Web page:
What about Neurocritical Care?

These folks came through for us. Many of have certified. The window for grandfathering will be closed as of 2014?

How about passing the certification exams?

This excellent post discusses the British exam.

Where can I find additional resources?

How about some relevant references?

Comments

  1. Fernando Marquez says:

    Hi, Im a second year Emergency Medicine Resident in Mexico. I know that to be able to practice medicine in the United States, I have to pass the Board examination. Nevertheless, I know a lot of physicians down here that go to the United States for a Fellow training. Do you know if it is at all possible to do that in ICU training?
    Tx for your time, you have a GREAT project here!

    Fernando

  2. Fernando,
    if a program likes you, they’ll train you.

  3. Hi, Thanks for all the information on your website – it’s a great resource. The answer to the first question on this page about our ability to be boarded in critical care doesn’t say that we are able to, though the last question (and link) says we can. I just want to confirm that we are now indeed able to get boarded through internal medicine (even without the EM/IM/CC pathway you mention), correct?

  4. ALOSERT says:

    how can have the critical care fellowship programme?
    thax
    Dr ALOSERT

  5. mahmoud fekry says:

    I finished the egyptian board of emergency medicine & i would like to join a critical care fellowship?
    Thanks for your time

  6. This blog was VERY informative. Thank you very much. I am extremely interested in a Critical Care fellowship after ER and to find out that there are one year programs out there is an even bigger joy. Im currently a 3rd year medical student in NY and doing medicine as my second career. Im a non traditional and have always enjoyed ICU but ER as well. To know that I can potentially combine the two in 4 years is AMAZING to me. thank you for the info

  7. Hi Jijoe – would strongly urge you to do a 2 year CCM Fellowship – reasons are numerous, pragmatic, and educational – also 1 extra year pales in comparison to the rest of your career – even if this is your 2nd career! – Best, David H

  8. I am working in critical care medicine for last 7 years in india. I did post graduate diploma in anaesthesiology and indian diploma in critical care medicine . Kindly advice me how can i go about in pursuing a fellowship in critical care medicine in usa or uk.

  9. I am a 4th year EM resident in NYC and just received word that an Anesthesiology 1-year critical care fellowship is looking for EM applicants. I was wondering if it makes a difference whether certification is via Anesthesia vs Internal Medicine. Also wondering if it matters if I only do 1 year of fellowship vs doing a 2 year fellowship. As I am from a 4-year EM 1 year would be more ideal. I just want to know how these two things would impact my job prospects once I graduate.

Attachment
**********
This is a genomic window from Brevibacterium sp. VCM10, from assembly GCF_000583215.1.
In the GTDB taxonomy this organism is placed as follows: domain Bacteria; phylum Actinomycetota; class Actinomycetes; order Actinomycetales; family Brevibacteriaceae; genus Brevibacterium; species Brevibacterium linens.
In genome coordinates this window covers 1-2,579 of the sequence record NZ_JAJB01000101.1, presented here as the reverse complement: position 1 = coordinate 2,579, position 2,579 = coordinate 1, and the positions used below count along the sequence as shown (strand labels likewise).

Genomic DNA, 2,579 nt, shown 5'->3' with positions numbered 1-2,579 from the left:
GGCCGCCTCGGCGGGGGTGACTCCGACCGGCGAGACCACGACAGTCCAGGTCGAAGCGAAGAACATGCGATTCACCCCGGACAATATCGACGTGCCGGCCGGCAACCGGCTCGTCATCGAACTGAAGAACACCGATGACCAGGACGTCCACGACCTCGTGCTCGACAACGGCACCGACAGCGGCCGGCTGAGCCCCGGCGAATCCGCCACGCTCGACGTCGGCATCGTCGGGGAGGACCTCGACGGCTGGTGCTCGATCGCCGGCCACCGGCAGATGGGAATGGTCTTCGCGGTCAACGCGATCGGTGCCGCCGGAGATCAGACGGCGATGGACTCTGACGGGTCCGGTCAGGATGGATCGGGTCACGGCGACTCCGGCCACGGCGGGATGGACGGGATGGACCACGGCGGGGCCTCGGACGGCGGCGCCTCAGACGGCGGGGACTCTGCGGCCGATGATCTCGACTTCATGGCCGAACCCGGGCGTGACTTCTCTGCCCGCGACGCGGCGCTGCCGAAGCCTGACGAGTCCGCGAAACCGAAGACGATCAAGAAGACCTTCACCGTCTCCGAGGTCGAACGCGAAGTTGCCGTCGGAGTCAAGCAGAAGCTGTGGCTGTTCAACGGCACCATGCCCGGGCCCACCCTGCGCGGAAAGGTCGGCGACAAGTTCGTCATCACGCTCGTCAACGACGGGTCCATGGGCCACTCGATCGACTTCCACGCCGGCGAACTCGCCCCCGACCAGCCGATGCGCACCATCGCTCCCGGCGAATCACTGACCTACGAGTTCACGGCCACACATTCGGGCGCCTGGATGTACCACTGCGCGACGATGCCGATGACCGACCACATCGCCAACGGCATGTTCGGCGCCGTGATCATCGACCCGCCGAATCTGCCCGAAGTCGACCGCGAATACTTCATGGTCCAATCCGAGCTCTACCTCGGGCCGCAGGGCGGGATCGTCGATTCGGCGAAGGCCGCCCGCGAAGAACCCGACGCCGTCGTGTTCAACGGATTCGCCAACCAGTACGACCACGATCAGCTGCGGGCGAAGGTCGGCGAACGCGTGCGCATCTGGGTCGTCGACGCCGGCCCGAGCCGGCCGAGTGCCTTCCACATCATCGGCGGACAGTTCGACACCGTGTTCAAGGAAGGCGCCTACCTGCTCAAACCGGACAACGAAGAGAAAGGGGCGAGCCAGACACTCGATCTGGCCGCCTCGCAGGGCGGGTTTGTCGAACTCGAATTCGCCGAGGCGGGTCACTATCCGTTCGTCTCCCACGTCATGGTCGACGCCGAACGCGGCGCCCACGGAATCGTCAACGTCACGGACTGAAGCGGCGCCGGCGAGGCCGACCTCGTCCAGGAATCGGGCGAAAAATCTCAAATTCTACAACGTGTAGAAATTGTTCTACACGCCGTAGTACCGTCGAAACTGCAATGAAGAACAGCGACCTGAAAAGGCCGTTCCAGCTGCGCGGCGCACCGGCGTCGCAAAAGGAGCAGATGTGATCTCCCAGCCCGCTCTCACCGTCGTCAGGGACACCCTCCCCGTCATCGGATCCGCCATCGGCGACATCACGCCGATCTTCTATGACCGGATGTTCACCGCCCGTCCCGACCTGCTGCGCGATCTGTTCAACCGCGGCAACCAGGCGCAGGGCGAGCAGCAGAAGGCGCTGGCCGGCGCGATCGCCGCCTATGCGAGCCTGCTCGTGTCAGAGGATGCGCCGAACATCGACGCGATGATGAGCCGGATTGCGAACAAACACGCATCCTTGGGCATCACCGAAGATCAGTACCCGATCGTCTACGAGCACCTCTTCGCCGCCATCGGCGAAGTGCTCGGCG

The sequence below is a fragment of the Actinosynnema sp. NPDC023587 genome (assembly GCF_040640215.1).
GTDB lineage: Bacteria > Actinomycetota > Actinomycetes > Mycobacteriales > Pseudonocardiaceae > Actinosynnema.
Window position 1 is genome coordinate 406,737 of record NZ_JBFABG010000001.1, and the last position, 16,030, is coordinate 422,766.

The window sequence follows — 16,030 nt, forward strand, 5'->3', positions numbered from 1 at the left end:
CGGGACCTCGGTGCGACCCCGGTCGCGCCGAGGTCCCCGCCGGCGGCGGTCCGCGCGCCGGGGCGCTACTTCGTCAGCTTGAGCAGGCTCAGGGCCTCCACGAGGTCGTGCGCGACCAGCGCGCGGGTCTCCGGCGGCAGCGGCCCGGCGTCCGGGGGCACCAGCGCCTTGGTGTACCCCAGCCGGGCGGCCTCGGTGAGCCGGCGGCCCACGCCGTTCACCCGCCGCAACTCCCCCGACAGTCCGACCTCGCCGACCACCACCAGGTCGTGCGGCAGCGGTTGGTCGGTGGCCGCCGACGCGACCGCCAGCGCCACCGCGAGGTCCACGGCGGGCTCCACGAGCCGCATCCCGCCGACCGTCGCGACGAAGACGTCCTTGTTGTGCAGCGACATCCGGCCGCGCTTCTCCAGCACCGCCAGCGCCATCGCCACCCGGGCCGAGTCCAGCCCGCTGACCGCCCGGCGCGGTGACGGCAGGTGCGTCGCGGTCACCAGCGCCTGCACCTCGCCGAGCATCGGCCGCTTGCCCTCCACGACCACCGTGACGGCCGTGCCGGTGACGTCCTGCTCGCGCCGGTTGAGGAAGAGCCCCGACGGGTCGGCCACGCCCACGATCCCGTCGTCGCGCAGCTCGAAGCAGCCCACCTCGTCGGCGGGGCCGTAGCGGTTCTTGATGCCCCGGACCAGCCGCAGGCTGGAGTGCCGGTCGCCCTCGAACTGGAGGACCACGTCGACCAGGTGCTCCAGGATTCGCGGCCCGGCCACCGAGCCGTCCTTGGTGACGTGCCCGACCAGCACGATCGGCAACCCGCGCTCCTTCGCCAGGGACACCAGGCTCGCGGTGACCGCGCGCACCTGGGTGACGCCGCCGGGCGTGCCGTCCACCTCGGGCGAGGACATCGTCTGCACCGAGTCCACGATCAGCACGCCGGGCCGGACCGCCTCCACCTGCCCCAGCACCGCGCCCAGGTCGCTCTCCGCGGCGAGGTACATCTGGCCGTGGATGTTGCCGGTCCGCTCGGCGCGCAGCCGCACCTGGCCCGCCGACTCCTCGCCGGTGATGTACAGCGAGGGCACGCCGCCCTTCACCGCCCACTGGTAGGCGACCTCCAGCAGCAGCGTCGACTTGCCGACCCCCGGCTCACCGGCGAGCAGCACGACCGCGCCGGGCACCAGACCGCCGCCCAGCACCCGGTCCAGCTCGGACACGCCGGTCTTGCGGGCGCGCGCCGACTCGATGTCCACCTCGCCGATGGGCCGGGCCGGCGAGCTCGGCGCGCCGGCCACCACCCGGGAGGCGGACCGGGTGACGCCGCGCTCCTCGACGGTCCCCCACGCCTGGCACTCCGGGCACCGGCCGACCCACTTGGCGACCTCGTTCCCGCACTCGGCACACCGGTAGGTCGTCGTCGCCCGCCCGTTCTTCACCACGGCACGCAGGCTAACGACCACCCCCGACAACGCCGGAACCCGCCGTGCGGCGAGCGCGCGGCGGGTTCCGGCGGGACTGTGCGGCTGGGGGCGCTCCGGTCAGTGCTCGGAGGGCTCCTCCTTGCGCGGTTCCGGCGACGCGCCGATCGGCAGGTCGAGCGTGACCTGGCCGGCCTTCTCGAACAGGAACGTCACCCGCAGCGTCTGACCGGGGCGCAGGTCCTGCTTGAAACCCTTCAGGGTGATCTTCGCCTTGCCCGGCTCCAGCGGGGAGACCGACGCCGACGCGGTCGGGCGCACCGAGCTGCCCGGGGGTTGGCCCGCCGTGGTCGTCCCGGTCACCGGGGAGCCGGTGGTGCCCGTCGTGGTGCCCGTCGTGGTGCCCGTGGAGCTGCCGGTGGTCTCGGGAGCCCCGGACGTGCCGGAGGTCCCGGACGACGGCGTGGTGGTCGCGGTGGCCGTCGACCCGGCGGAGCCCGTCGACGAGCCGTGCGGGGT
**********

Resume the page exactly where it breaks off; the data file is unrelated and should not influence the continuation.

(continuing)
10. You should add the 2-year track at University of Florida through Anesthesia. They actively recruit ED physicians.

  11. Akram Al Nababteh says:

    Hopkins through anesthesiology are actively recruiting EM folks, they had at least one EM fellow each year for the past 3 years.

  12. Rob Alunday says:

    Your info on Neurocritical Care is not complete. I’m EM trained and currently a 1st year fellow at Wash U in St. Louis in the Neuro ICU. Neurocritical Care is still recruiting EM grads to fellowship and offering certification. Here’s a link:
    http://www.ucns.org/go/subspecialty/neurocritical/certification

  13. Steve Pastores says:

    Hi Scott,

    Do you know how many EM trainees there are in the USA and how many of them do critical care fellowships (in medicine, surgey and anesthesiology programs)?

    Thanks,
    Steve

  14. Hey Scott,
    I’m an EM grad currently in a trauma and surgical CC fellowship. We’ve been told that ABS has given us the green light for board certification, and that at least some of us currently in fellowship will be board eligible. The ‘prelim’ year is still being worked out, but another pathway for EM trained intensivists it open.

  15. h reihani says:

    Hi,
    I passed a 3 year program in emergency medicine in Iran and i have 3 years of experience in a teaching hospital there. is it possible for me to take part in an intensive care fellowship program? what should i do?

  16. Jim Hall says:

    Hi,
    graduating 3rd year EM resident looking at CC fellowships, do you know if there is a difference in job or position availability based on the type of CC fellowsip you do? That is, if I get a surgical CC fellowship, will they still hire me to work in an ICU, not as a surgeon?
    Thanks,
    jim

  17. Agree with Rob Alundai: Neurocritical Care is also a very valid option for EM physicians willing to train in critil care and looking at a non-segregating fellowship with a definite board certification as Leapfrog recognized intensivist. Of course, it is with an additional nich in neurologic and neurosurgical critical care specialization, which does not appeal to everyone, but something to consider, because actaully, the future of critical care is sub-sub-sub-specialization. And it is actually a shorter training for them if they completed EM residency and EM/CCM fellowship (NB: EM/CCM fellowship, not necessarily EM/IM/CCM track), as UCNS allows you to sit for Neurocrit Care boards after only 1 year of additional fellowship (usually consisting of 8mo neuroICU, 1mo stroke, 1mo neurophys, 1mo radiology, 1mo research/vacation).